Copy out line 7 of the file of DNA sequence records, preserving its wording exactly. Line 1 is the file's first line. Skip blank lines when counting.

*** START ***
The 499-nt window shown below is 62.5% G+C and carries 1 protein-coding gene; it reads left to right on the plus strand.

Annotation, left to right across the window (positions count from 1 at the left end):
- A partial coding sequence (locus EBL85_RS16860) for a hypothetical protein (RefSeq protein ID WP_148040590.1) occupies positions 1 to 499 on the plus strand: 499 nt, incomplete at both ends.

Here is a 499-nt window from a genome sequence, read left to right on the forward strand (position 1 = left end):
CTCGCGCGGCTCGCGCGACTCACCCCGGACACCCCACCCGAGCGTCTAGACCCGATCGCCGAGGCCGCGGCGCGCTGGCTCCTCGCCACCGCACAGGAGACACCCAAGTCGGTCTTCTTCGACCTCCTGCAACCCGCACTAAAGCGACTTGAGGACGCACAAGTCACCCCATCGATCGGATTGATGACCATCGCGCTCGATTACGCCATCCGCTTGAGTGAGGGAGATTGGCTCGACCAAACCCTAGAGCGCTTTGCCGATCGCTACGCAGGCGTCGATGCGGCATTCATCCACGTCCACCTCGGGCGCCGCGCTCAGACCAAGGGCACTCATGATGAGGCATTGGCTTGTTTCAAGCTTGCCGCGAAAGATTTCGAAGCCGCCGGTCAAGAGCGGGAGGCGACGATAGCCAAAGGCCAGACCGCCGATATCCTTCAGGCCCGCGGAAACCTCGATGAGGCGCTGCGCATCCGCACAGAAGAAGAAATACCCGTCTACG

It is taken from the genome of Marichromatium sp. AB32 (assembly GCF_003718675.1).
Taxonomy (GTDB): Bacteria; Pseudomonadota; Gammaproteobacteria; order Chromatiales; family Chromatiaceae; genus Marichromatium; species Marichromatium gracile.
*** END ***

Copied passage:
Taxonomy (GTDB): Bacteria; Pseudomonadota; Gammaproteobacteria; order Chromatiales; family Chromatiaceae; genus Marichromatium; species Marichromatium gracile.